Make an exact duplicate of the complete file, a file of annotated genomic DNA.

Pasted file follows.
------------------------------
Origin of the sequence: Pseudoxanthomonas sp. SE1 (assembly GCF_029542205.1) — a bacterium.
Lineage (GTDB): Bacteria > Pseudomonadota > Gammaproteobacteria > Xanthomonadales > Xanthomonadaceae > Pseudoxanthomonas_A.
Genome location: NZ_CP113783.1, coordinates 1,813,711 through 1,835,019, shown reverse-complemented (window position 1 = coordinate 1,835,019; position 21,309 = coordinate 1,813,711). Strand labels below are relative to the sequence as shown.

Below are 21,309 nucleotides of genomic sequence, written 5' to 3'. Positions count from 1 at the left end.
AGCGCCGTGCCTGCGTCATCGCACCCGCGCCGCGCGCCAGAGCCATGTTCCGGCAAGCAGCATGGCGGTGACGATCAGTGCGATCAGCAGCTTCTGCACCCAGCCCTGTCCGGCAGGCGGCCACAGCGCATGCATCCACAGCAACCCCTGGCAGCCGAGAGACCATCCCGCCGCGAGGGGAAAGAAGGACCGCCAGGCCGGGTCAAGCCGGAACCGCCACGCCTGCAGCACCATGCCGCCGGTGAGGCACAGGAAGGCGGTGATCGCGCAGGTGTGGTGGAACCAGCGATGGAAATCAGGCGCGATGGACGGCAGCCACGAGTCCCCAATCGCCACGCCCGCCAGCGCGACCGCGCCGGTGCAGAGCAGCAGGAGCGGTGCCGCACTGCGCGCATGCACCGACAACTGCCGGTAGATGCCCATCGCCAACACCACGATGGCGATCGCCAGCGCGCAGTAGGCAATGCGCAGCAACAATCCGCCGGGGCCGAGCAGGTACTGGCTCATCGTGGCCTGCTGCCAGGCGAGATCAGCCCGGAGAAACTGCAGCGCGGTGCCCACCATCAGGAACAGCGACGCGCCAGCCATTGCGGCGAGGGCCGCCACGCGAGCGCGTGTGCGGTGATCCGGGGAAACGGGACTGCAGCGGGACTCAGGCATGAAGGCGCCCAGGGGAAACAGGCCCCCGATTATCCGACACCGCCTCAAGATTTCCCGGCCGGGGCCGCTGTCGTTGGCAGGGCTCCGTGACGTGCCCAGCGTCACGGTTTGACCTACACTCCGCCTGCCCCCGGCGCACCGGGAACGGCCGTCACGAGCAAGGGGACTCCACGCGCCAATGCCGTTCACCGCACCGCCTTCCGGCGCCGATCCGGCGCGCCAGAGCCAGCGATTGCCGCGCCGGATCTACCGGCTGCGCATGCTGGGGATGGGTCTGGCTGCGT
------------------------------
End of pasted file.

Origin of the sequence: Pseudoxanthomonas sp. SE1 (assembly GCF_029542205.1) — a bacterium.
Lineage (GTDB): Bacteria > Pseudomonadota > Gammaproteobacteria > Xanthomonadales > Xanthomonadaceae > Pseudoxanthomonas_A.
Genome location: NZ_CP113783.1, coordinates 1,813,711 through 1,835,019, shown reverse-complemented (window position 1 = coordinate 1,835,019; position 21,309 = coordinate 1,813,711). Strand labels below are relative to the sequence as shown.

Below are 21,309 nucleotides of genomic sequence, written 5' to 3'. Positions count from 1 at the left end.
AGCGCCGTGCCTGCGTCATCGCACCCGCGCCGCGCGCCAGAGCCATGTTCCGGCAAGCAGCATGGCGGTGACGATCAGTGCGATCAGCAGCTTCTGCACCCAGCCCTGTCCGGCAGGCGGCCACAGCGCATGCATCCACAGCAACCCCTGGCAGCCGAGAGACCATCCCGCCGCGAGGGGAAAGAAGGACCGCCAGGCCGGGTCAAGCCGGAACCGCCACGCCTGCAGCACCATGCCGCCGGTGAGGCACAGGAAGGCGGTGATCGCGCAGGTGTGGTGGAACCAGCGATGGAAATCAGGCGCGATGGACGGCAGCCACGAGTCCCCAATCGCCACGCCCGCCAGCGCGACCGCGCCGGTGCAGAGCAGCAGGAGCGGTGCCGCACTGCGCGCATGCACCGACAACTGCCGGTAGATGCCCATCGCCAACACCACGATGGCGATCGCCAGCGCGCAGTAGGCAATGCGCAGCAACAATCCGCCGGGGCCGAGCAGGTACTGGCTCATCGTGGCCTGCTGCCAGGCGAGATCAGCCCGGAGAAACTGCAGCGCGGTGCCCACCATCAGGAACAGCGACGCGCCAGCCATTGCGGCGAGGGCCGCCACGCGAGCGCGTGTGCGGTGATCCGGGGAAACGGGACTGCAGCGGGACTCAGGCATGAAGGCGCCCAGGGGAAACAGGCCCCCGATTATCCGACACCGCCTCAAGATTTCCCGGCCGGGGCCGCTGTCGTTGGCAGGGCTCCGTGACGTGCCCAGCGTCACGGTTTGACCTACACTCCGCCTGCCCCCGGCGCACCGGGAACGGCCGTCACGAGCAAGGGGACTCCACGCGCCAATGCCGTTCACCGCACCGCCTTCCGGCGCCGATCCGGCGCGCCAGAGCCAGCGATTGCCGCGCCGGATCTACCGGCTGCGCATGCTGGGGATGGGTCTGGCTGCGT